A year on from the Horn of Africa crisis
At the height of the Horn of Africa crisis in July 2011, more than 13 million people in Somalia, Kenya, Ethiopia and Djibouti were faced with the consequences of severe drought.
Their situation was exacerbated by a tenuous food security situation, high food and fuel prices and widespread insecurity that displaced many people from their homes and into neighbouring countries. Somalia was the worst hit, with three-quarters of a million people and six regions facing imminent famine.
The international community responded to the crisis following a United Nations appeal for $2.48 billion for emergency needs.
The Australian Government was one of the largest donors to the crisis, providing $112.2 million in humanitarian assistance from March 2011 (see Australian Government Assistance to the Horn of Africa Crisis)
This funding helped humanitarian agencies provide urgently needed food rations, health support and shelter to help the most vulnerable.
The UN World Food Programme provided food assistance to 7.9 million people (external website).
The UN High Commissioner for Refugees registered and provided assistance to 686,000 refugees (66 per cent children) in camps in Kenya and Ethiopia.
The UN Children’s Fund (UNICEF) treated 370,000 malnourished children and immunised one million children.
Under the Dollar-for-Dollar initiative, the Australian public generously provided $13.5 million to Australian non-government organisations in response to the crisis. The Australian Government matched these funds, resulting in a total of $27.1 million for food, nutrition, health, water, sanitation, and livelihood support across the region (see Dollar for Dollar Initiative).
One year on there has been a marked improvement in the situation.
By November 2011, favourable rains and the substantial humanitarian response helped ease the number of regions in Somalia affected by famine from six to three, and reduced the number of people facing famine from 750,000 to 250,000. By the end of the year, famine had ended.
Across the arid and semi-arid areas of the region, a projected increase in agricultural production pointed to a tentative recovery in early 2012. And in the first half of 2012 there was a further 37 per cent reduction in the number of people suffering from severe food shortages.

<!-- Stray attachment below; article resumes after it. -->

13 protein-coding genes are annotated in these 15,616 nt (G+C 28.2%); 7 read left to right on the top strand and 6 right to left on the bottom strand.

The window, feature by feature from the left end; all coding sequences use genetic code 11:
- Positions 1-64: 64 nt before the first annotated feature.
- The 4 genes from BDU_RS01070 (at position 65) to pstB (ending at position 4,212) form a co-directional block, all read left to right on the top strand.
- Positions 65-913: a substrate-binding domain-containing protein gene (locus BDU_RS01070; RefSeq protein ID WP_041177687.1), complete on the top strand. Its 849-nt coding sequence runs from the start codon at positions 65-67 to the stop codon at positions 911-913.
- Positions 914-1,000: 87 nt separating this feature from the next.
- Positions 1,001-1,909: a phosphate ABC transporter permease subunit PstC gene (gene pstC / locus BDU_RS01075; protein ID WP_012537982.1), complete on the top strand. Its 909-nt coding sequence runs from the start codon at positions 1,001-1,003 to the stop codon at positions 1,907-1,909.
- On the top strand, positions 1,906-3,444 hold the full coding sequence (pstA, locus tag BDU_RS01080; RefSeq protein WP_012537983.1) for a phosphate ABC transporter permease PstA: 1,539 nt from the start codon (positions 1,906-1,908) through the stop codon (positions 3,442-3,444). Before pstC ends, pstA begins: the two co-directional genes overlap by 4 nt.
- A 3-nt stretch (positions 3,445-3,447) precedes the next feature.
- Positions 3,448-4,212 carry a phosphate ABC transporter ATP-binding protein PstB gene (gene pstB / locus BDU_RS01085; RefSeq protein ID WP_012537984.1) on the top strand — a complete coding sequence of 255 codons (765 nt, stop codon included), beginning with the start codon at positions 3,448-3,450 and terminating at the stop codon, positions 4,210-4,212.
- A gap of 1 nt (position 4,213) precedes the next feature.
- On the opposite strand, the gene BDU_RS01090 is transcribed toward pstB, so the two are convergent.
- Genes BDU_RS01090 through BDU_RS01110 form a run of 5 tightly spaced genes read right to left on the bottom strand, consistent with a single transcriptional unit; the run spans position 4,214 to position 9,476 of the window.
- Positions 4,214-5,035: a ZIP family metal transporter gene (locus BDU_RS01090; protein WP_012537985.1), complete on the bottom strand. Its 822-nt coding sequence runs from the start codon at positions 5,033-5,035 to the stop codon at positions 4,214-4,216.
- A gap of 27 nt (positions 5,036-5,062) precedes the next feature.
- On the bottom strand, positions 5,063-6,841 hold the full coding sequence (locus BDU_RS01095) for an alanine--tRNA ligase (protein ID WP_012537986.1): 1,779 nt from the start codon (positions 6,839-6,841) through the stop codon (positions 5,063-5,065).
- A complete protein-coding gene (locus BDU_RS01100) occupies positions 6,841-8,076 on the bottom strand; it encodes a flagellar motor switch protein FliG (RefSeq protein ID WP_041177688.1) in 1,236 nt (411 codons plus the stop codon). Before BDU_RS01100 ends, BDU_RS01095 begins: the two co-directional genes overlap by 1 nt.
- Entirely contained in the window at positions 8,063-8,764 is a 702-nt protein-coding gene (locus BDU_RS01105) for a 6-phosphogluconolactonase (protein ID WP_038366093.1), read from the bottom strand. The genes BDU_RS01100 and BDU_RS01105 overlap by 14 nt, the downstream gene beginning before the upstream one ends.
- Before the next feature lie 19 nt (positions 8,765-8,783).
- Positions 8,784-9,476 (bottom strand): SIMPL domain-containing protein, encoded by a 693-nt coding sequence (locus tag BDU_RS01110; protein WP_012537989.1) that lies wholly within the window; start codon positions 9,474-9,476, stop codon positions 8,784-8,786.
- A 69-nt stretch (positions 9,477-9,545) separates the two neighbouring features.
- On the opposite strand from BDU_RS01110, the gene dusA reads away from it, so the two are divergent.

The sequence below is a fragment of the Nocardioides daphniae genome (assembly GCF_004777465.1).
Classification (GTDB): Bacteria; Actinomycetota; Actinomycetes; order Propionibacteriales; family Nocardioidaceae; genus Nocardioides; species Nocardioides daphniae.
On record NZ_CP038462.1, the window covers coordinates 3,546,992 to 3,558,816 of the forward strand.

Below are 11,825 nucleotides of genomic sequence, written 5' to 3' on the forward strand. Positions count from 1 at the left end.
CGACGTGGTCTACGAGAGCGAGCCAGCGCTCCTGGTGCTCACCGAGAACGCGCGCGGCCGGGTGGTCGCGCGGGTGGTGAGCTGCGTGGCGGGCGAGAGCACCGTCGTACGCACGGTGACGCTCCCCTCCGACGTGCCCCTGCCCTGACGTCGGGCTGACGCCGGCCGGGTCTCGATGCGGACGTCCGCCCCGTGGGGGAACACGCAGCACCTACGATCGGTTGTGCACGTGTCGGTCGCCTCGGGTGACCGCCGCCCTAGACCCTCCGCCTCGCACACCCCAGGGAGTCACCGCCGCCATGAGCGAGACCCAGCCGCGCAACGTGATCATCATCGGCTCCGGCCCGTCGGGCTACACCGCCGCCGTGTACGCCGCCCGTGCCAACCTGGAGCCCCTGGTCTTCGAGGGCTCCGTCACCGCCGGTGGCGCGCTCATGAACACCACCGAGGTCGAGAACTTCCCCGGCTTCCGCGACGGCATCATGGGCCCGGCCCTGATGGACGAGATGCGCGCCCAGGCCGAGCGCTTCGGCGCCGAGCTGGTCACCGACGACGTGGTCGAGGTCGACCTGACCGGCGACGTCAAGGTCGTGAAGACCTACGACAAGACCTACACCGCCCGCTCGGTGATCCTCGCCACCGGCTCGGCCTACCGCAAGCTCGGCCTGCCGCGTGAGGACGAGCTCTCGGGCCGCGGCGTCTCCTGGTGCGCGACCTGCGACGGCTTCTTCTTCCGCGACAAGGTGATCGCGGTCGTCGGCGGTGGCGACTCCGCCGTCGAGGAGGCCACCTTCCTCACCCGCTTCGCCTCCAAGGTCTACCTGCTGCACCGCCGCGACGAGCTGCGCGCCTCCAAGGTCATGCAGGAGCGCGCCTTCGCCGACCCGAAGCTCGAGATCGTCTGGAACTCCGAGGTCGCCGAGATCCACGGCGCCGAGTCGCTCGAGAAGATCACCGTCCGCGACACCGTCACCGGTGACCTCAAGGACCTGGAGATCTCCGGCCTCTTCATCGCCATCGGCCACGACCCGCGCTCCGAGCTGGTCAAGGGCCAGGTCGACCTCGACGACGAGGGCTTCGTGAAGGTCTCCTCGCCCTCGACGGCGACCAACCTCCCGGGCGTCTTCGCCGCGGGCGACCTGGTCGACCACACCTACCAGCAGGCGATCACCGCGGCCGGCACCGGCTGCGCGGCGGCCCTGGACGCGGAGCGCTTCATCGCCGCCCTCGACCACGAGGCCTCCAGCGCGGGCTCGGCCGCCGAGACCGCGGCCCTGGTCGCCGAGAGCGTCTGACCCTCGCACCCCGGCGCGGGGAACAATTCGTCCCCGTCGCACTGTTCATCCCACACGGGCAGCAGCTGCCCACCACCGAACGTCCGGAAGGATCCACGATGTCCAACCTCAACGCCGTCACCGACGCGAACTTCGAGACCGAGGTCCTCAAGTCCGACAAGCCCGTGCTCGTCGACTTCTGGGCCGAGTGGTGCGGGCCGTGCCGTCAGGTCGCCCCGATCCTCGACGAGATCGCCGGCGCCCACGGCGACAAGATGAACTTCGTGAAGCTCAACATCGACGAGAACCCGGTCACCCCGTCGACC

However, these achievements remain precarious.
In Somalia alone, two and a half million people remain in crisis, and more than a million still require humanitarian aid to meet their basic needs. An estimated 323,000 Somali children are malnourished.
In Djibouti, Ethiopia and northern Kenya, food security has slowly improved, but the situation remains fragile and uncertain. New shocks—below average harvests, outbreaks of disease, continued or expanded restrictions on humanitarian access—can quickly erode gains.
The number of people who are displaced remains significant and is continuing to grow. In Sudan and South Sudan, ongoing conflict is forcing many people to flee their homes. In Ethiopia, Kenya and Yemen, some 983,000 Somali refugees remain. More than 1.3 million are internally displaced within the country. This is placing continued pressure on surrounding areas to provide food, shelter and health care to the large numbers of internally displaced and refugees.
To assist those who still remain in crisis, Australia has provided nearly $29 million this year to UN agencies and Australian NGOs in Ethiopia, Somalia, Sudan and South Sudan for critical humanitarian activities. Australia also continues to focus on long-term resilience-building programs so that communities in East Africa are better able to withstand future shocks.
How Australia is continuing to help
Since January this year, Australia has provided nearly $29 million to UN agencies and Australian NGOs in Ethiopia, Somalia, Sudan and South Sudan for food assistance, nutrition, livelihood recovery and other critical humanitarian activities.
Australia is also continuing to help communities build longer-term resilience so they are better able to withstand future shocks.
Through the Hunger Safety Net Program, we are providing cash transfers to more than 60,000 (growing to up to 900,000 by 2015) people who do not have access to sufficient food in Northern Kenya.
We are also helping to provide affordable livestock insurance for vulnerable households by subsidising 30,000 insurance contracts for vulnerable pastoralist households. This protects families against future shocks by protecting their livestock—one of their key assets. This program is providing a critical mass of demand to ensure that such financial services are affordable yet commercially viable for the private sector.
In addition to funding support, Australia also supported the deployment of 17 technical experts to work within UN agencies to support their operations in Ethiopia, Kenya, Somalia and South Sudan.
Australia celebrates World Humanitarian Day